When we regard a certain animal as an embodiment of some value (lion for courage, donkey for pessimism, bull for stubborn), we participate in the creation of an effigy. The animal becomes a something that we can castigate in place of, or alongside, the “real thing.”
Cats, for example, have been cast infamously in the role of witches’ familiars—as embodiments of supernatural evil—for which they have been condemned alongside their mistresses. “Women were frequently drowned…especially adulteresses and witches,” records C.V. Roman, a doctor in Philadelphia writing in 1916 about the 16th century, “being generally put in a bag along with a cat or a snake, and cast into a pond.” In Chambers’s Encyclopedia of 1870, it is recorded that in Saxony, “a woman convicted of child-murder, was sewn up in a sack, along with a cat, a dog, and a snake, and thus drowned, in 1734.” This is probably an illustration of the kind of practice that The Atheneum (in 1829) described as drowning “unfortunate persons…in a sack with obscene animals.”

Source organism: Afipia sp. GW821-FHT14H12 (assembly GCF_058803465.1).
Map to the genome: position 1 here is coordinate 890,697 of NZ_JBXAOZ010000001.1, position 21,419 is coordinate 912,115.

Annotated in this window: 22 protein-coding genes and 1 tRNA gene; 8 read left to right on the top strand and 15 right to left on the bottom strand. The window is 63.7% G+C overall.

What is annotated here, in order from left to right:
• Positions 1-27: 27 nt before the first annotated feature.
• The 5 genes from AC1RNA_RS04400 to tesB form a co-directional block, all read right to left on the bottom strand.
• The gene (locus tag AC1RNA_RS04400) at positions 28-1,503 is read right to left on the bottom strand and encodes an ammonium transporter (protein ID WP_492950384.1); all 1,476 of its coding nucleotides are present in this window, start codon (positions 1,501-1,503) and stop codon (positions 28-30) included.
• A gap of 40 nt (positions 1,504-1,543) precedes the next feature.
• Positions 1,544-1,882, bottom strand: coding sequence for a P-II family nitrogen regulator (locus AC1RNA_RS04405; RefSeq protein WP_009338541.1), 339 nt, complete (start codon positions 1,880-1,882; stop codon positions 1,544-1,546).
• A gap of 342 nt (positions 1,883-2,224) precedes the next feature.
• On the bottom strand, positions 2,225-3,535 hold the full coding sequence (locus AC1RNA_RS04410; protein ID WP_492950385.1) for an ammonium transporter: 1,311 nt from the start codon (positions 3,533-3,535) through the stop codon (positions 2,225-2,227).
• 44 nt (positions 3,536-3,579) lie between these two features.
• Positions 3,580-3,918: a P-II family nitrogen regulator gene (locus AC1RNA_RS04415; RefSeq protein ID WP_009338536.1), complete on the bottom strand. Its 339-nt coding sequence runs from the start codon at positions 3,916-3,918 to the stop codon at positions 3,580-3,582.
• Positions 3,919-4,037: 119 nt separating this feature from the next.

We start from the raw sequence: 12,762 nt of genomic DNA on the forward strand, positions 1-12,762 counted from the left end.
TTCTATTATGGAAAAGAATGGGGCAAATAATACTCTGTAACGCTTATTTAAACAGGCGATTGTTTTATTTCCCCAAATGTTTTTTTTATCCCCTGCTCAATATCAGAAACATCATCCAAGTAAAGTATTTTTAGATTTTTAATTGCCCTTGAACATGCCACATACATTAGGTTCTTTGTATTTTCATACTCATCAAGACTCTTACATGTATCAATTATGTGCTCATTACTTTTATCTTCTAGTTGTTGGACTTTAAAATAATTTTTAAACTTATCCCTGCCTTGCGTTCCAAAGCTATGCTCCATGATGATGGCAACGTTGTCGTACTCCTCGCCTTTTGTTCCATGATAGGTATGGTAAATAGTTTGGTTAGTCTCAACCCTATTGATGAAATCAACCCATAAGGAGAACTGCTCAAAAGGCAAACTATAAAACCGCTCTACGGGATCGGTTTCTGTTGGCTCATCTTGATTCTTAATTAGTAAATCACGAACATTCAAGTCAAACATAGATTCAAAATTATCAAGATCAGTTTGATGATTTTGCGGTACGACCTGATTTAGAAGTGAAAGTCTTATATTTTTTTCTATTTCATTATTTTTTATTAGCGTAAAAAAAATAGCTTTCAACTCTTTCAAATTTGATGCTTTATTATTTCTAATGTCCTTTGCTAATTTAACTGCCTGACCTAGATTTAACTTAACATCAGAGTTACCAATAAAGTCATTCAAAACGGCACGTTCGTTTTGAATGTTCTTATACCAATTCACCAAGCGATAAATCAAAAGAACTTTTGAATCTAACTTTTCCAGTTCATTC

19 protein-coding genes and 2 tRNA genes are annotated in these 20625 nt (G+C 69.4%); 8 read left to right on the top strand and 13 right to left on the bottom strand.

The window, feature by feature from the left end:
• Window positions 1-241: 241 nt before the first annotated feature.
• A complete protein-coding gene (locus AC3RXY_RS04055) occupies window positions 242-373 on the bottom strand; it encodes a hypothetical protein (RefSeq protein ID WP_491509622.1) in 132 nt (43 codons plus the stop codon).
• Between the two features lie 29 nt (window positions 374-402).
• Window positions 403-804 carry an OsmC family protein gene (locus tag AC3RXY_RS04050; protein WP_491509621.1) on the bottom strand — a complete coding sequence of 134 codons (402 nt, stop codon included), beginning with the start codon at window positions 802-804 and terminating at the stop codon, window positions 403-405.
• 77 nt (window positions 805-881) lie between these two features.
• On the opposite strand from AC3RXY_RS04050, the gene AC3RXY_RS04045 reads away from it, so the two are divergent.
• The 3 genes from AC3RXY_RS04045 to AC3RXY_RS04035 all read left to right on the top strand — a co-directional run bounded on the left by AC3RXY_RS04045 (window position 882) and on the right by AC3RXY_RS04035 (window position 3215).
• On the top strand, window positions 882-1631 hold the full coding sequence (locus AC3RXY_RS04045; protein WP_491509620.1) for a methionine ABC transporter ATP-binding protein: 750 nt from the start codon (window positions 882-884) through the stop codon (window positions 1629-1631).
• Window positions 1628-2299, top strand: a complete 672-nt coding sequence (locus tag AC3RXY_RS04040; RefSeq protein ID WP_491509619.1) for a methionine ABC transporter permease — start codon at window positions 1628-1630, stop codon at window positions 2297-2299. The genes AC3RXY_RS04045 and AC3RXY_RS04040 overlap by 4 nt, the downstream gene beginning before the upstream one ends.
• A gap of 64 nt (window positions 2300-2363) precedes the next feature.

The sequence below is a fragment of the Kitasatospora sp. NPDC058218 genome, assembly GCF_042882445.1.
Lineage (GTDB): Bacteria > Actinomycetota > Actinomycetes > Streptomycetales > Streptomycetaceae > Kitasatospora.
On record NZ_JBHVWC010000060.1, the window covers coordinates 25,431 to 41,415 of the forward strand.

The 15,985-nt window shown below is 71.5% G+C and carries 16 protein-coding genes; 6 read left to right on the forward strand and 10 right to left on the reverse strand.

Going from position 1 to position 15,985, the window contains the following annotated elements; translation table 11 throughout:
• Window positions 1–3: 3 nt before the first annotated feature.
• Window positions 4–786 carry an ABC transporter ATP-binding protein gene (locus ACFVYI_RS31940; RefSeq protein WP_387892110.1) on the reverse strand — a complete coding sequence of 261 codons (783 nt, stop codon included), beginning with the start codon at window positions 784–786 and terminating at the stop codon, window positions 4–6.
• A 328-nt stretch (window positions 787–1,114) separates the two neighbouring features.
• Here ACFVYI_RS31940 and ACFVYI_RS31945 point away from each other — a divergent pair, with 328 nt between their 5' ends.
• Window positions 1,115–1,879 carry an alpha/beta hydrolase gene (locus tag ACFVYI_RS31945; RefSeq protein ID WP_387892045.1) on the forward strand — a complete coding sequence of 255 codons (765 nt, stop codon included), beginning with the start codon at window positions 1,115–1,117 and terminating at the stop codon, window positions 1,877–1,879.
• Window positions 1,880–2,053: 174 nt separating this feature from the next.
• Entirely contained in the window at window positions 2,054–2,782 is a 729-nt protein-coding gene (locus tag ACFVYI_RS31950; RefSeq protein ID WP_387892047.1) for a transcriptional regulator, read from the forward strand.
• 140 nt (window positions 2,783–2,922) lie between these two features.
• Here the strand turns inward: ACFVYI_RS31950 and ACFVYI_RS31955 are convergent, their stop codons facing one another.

What makes an animal obscene? Or, rather, why do we make certain animals obscene?